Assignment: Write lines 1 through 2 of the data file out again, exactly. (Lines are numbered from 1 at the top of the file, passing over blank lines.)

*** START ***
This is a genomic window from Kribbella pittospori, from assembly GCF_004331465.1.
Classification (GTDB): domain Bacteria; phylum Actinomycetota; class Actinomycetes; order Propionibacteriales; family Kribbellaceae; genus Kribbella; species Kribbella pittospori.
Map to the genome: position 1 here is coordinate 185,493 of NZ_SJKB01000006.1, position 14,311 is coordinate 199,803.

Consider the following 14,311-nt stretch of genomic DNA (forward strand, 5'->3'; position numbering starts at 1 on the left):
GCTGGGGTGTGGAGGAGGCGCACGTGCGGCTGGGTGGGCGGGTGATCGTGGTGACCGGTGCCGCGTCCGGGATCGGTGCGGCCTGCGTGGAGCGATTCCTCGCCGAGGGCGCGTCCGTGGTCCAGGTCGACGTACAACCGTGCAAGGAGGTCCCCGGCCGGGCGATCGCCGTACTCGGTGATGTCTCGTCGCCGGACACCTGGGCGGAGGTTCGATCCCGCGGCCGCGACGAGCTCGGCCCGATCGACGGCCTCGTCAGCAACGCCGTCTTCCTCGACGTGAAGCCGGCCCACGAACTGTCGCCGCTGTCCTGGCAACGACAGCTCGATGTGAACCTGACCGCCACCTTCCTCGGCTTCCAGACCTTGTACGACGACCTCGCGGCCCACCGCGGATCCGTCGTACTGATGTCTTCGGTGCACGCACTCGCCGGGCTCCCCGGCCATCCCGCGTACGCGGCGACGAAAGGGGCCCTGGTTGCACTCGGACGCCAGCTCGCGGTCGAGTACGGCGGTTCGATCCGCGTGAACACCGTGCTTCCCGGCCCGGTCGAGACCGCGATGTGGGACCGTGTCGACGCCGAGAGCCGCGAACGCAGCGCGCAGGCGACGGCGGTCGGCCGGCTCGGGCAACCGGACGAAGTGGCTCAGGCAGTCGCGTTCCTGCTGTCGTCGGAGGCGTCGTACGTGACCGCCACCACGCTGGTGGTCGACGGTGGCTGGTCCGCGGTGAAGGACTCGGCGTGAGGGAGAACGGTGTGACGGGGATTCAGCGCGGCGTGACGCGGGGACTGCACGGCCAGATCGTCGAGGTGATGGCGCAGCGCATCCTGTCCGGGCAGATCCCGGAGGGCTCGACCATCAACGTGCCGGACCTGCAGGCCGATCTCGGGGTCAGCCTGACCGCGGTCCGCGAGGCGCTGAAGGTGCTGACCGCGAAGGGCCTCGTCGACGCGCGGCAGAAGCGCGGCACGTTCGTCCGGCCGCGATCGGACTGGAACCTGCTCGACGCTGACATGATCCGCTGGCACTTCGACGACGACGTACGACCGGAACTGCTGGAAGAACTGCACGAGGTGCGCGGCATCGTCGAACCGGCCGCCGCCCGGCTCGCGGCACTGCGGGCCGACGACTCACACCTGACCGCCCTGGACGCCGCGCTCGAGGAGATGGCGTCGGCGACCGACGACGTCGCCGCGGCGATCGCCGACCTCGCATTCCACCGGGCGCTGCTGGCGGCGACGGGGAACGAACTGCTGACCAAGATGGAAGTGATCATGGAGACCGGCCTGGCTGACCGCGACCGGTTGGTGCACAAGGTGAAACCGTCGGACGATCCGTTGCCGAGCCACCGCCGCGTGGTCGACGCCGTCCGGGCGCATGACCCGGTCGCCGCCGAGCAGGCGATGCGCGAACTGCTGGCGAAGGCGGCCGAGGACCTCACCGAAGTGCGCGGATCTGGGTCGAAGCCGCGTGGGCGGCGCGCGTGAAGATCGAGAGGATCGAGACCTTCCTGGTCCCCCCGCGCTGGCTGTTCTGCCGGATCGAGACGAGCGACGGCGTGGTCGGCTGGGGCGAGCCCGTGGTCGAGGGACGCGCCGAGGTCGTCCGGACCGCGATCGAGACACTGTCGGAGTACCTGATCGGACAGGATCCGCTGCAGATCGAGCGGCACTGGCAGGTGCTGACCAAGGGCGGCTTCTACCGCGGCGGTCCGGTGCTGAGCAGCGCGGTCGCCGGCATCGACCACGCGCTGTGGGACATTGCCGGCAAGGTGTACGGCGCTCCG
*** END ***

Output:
This is a genomic window from Kribbella pittospori, from assembly GCF_004331465.1.
Classification (GTDB): domain Bacteria; phylum Actinomycetota; class Actinomycetes; order Propionibacteriales; family Kribbellaceae; genus Kribbella; species Kribbella pittospori.